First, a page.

- Have impacted 879 lives
We are proud of the work our entrepreneurs do every day and are grateful for each and everyone one of our supporters. Your donations matter. We truly believe in the power of entrepreneurship to transform lives and solve some of the most pressing problems we face today. If you want to help us further our mission, #InvestInImpact today by joining the SEED SPOT 500 or making a one-time donation. You’ll help us impact more lives and solve meaningful problems through the entrepreneurs you support.
The post How SEED SPOT Uses Value for Money Analysis to Quantify Impact appeared first on SEED SPOT.
A Channel Partner Program Can Transform Your Company
Channel partner programs can exponentially aid growth within a SaaS business. For proof of this, look no further than some powerhouses like Microsoft and Hubspot. When Hubspot first launched its partner program in 2014, it generated 33% of its revenue and made up 42% of its customers, all within the first quarter. Microsoft has always been a partner-led operation, with 95% of its business generated through its partners. But that doesn’t mean that it’s a perfect fit for your company; some companies aren’t ready for a PRM, while a few simply don’t need PRM at this point in their partner program maturity.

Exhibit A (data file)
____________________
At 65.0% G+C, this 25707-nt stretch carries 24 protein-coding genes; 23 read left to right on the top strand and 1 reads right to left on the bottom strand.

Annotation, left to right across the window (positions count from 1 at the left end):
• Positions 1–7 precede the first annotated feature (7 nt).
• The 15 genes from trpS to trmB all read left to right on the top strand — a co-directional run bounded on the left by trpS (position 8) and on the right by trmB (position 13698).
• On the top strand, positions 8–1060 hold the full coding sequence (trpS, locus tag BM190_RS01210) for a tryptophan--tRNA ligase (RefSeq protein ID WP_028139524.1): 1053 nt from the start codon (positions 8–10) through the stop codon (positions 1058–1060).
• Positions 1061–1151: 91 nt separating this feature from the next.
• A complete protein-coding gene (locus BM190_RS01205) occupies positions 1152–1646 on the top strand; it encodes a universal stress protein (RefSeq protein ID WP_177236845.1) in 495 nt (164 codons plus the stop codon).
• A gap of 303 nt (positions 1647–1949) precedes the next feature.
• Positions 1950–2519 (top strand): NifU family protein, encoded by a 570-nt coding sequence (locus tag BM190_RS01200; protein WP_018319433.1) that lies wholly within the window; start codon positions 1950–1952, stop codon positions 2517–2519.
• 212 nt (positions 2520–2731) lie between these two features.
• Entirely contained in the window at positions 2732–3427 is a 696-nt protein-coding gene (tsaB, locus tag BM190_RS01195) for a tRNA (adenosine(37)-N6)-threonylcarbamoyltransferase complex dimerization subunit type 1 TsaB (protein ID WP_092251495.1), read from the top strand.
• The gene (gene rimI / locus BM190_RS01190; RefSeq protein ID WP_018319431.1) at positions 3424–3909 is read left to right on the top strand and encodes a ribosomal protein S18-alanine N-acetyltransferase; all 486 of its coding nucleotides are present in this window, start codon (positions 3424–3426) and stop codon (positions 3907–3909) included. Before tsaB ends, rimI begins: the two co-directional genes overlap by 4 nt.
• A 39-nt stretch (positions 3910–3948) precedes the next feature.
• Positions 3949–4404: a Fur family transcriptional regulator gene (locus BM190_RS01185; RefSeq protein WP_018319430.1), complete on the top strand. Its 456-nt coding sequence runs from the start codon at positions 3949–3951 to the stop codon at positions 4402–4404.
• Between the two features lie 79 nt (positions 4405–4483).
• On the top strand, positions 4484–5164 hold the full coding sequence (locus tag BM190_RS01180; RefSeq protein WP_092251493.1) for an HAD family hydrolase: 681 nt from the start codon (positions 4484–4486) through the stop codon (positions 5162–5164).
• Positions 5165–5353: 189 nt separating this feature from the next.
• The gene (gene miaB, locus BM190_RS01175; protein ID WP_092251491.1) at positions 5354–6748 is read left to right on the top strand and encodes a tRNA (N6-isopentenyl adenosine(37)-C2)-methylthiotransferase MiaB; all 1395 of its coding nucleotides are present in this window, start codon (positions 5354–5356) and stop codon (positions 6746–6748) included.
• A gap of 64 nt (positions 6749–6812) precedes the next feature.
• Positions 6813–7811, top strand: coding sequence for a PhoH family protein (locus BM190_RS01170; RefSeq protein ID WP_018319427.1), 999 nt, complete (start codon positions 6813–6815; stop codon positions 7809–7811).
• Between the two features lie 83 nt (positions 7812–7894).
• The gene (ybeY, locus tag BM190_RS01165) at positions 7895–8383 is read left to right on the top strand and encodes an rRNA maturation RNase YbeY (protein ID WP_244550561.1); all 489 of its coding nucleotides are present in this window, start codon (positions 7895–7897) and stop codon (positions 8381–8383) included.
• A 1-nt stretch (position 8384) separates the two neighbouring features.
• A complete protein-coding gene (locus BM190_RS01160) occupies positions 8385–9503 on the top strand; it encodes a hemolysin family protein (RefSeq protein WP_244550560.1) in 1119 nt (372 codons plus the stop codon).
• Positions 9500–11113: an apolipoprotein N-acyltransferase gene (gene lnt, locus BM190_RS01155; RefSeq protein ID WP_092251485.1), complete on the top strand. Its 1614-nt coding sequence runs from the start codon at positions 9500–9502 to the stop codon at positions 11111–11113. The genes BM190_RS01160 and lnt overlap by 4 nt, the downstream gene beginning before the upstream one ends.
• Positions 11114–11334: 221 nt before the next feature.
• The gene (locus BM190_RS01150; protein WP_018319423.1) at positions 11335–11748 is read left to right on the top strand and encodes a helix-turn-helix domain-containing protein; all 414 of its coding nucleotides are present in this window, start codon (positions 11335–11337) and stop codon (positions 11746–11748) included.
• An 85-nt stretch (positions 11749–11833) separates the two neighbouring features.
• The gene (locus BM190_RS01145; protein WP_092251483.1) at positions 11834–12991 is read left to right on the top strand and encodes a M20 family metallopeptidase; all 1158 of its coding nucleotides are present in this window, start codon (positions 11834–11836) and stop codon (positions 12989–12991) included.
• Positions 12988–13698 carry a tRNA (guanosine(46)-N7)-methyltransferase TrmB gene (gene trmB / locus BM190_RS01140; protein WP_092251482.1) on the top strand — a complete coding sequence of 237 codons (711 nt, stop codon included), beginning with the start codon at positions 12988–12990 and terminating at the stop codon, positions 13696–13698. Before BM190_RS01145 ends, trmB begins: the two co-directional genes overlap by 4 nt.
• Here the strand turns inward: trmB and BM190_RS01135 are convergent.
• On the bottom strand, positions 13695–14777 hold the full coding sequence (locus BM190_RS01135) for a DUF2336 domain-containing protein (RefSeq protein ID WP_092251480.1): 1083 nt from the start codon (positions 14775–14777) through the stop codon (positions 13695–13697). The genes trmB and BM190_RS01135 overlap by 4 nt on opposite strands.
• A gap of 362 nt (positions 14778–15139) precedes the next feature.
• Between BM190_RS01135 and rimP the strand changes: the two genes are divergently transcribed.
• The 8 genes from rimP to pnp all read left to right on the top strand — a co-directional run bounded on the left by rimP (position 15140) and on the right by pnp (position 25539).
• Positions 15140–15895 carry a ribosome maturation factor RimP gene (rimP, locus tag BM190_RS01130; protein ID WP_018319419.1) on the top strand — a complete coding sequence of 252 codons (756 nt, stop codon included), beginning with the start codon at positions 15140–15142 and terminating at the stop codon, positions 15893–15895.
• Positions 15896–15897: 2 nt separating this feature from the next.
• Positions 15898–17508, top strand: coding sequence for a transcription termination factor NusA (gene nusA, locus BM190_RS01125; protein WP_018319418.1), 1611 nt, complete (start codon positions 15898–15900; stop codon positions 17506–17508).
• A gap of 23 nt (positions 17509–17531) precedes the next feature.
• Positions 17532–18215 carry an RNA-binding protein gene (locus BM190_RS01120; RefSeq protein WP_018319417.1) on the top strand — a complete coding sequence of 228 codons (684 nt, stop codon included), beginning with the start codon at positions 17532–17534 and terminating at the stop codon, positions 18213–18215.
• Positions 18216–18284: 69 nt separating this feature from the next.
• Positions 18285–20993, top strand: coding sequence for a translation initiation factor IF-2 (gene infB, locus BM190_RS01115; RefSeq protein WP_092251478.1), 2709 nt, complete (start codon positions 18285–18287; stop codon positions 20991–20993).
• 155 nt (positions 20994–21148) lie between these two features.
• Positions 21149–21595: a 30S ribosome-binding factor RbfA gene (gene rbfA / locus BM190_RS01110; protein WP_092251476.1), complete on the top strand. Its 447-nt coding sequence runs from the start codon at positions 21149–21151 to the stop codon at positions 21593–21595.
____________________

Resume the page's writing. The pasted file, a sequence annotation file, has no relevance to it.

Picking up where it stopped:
There are several factors to consider when deciding whether a channel program is right for your business. Some of the criteria are:
- Stage of your product. If your product is in the early stages of development, feedback from customers is vital. Having partners as middle-man blocks critical feedback. Make sure you are past the stage of needing a majority of feedback directly from customers before recruiting partners.
- Revenue needs. Although channel programs yield long term results, they require time and money upfront. Determine where your money is most needed at this moment to decide if it’s the right time to build your channel.
- Knowledge of sales process. Keep in mind that there will be a training period for your partners. To adequately equip them with the skills to sell your product, you must be an expert in your sales process. You’ll have to educate them on the length of the sales cycle, buying triggers, and buyer personas.
- Target market. Channel partners are especially useful when it comes to large target markets. It’s more cost-effective to leverage partners with a large number of potential customers versus a smaller account-based strategy.
- Expansion strategy. If you plan to expand across the country or internationally, channel partners are essential. You’ll save time and money by not needing to build out remote offices to penetrate new markets.